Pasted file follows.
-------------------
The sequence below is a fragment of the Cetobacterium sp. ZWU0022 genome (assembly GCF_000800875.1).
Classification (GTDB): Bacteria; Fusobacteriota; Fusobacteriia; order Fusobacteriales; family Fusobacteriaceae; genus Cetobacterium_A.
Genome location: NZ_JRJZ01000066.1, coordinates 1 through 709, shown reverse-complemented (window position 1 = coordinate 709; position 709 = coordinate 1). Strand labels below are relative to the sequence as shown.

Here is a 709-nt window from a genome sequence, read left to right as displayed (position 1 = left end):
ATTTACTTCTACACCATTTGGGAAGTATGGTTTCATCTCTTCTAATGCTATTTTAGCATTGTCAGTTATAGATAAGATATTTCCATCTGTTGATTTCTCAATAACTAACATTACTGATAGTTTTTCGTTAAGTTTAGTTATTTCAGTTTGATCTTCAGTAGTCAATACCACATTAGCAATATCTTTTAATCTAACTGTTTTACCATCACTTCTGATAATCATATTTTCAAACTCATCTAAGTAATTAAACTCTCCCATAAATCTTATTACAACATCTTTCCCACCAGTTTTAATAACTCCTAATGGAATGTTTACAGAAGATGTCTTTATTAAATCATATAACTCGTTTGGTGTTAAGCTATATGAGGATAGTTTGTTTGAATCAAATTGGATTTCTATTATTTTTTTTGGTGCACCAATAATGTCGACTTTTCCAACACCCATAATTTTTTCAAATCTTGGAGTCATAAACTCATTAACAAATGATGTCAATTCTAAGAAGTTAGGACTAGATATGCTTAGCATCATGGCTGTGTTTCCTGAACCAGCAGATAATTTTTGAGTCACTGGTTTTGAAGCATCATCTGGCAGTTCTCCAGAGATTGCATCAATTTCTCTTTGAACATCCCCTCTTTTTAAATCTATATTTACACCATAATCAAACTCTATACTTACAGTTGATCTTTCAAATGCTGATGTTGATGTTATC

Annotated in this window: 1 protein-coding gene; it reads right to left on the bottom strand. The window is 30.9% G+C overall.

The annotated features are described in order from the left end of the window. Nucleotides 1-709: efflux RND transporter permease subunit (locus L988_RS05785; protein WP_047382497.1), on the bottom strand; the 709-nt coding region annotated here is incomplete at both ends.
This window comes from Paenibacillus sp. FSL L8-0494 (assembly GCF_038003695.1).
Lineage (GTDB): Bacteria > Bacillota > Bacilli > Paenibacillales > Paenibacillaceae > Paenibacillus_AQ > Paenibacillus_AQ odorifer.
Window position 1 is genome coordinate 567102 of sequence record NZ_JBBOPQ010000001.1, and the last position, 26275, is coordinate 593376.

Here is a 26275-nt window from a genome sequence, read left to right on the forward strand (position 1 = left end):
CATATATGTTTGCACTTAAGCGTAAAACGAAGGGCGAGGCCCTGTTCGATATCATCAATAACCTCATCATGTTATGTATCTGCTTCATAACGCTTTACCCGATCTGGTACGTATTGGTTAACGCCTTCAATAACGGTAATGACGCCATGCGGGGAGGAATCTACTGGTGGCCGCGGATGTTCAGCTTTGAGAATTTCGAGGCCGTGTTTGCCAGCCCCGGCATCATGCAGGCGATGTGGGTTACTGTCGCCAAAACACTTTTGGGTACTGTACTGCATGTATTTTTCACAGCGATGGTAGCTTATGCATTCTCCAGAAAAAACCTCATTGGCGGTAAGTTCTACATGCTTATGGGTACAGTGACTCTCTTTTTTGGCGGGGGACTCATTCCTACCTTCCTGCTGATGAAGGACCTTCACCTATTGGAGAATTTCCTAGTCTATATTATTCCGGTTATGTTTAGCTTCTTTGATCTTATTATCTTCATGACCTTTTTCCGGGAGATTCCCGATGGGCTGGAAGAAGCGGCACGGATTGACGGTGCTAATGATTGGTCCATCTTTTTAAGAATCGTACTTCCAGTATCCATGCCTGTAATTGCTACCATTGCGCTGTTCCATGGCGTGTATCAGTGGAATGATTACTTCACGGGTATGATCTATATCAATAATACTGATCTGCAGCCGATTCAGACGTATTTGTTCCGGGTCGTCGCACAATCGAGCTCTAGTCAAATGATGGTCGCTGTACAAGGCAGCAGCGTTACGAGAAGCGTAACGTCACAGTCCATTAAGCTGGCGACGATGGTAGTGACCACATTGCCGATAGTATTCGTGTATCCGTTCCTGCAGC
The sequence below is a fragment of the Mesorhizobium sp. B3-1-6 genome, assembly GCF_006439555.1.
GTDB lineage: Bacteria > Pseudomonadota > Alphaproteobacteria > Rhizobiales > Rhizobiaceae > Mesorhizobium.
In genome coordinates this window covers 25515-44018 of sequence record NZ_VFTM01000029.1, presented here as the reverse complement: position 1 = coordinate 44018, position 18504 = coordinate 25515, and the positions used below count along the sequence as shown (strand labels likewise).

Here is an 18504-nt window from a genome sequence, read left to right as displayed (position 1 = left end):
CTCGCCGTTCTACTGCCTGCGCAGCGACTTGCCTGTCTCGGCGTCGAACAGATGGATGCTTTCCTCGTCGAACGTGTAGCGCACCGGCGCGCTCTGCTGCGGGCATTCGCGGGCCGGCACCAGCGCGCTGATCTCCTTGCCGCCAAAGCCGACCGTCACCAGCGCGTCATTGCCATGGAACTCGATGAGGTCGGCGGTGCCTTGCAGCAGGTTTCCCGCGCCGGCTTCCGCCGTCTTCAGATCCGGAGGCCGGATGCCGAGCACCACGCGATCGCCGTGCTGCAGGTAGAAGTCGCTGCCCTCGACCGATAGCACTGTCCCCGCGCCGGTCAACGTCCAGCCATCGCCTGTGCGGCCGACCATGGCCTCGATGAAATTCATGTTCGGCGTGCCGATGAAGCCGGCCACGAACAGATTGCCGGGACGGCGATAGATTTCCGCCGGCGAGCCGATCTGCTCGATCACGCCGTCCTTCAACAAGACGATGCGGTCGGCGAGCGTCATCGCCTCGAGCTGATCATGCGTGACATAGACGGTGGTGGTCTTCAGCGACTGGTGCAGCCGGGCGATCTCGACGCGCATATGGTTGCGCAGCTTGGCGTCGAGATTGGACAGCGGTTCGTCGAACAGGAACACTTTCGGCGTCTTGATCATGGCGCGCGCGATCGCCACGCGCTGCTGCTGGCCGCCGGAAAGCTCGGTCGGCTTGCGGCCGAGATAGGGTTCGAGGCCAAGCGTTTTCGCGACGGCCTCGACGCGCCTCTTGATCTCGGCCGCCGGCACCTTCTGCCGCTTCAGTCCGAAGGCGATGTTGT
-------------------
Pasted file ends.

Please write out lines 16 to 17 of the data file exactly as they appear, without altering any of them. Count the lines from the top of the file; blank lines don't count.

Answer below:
Here is an 18504-nt window from a genome sequence, read left to right as displayed (position 1 = left end):
CTCGCCGTTCTACTGCCTGCGCAGCGACTTGCCTGTCTCGGCGTCGAACAGATGGATGCTTTCCTCGTCGAACGTGTAGCGCACCGGCGCGCTCTGCTGCGGGCATTCGCGGGCCGGCACCAGCGCGCTGATCTCCTTGCCGCCAAAGCCGACCGTCACCAGCGCGTCATTGCCATGGAACTCGATGAGGTCGGCGGTGCCTTGCAGCAGGTTTCCCGCGCCGGCTTCCGCCGTCTTCAGATCCGGAGGCCGGATGCCGAGCACCACGCGATCGCCGTGCTGCAGGTAGAAGTCGCTGCCCTCGACCGATAGCACTGTCCCCGCGCCGGTCAACGTCCAGCCATCGCCTGTGCGGCCGACCATGGCCTCGATGAAATTCATGTTCGGCGTGCCGATGAAGCCGGCCACGAACAGATTGCCGGGACGGCGATAGATTTCCGCCGGCGAGCCGATCTGCTCGATCACGCCGTCCTTCAACAAGACGATGCGGTCGGCGAGCGTCATCGCCTCGAGCTGATCATGCGTGACATAGACGGTGGTGGTCTTCAGCGACTGGTGCAGCCGGGCGATCTCGACGCGCATATGGTTGCGCAGCTTGGCGTCGAGATTGGACAGCGGTTCGTCGAACAGGAACACTTTCGGCGTCTTGATCATGGCGCGCGCGATCGCCACGCGCTGCTGCTGGCCGCCGGAAAGCTCGGTCGGCTTGCGGCCGAGATAGGGTTCGAGGCCAAGCGTTTTCGCGACGGCCTCGACGCGCCTCTTGATCTCGGCCGCCGGCACCTTCTGCCGCTTCAGTCCGAAGGCGATGTTGT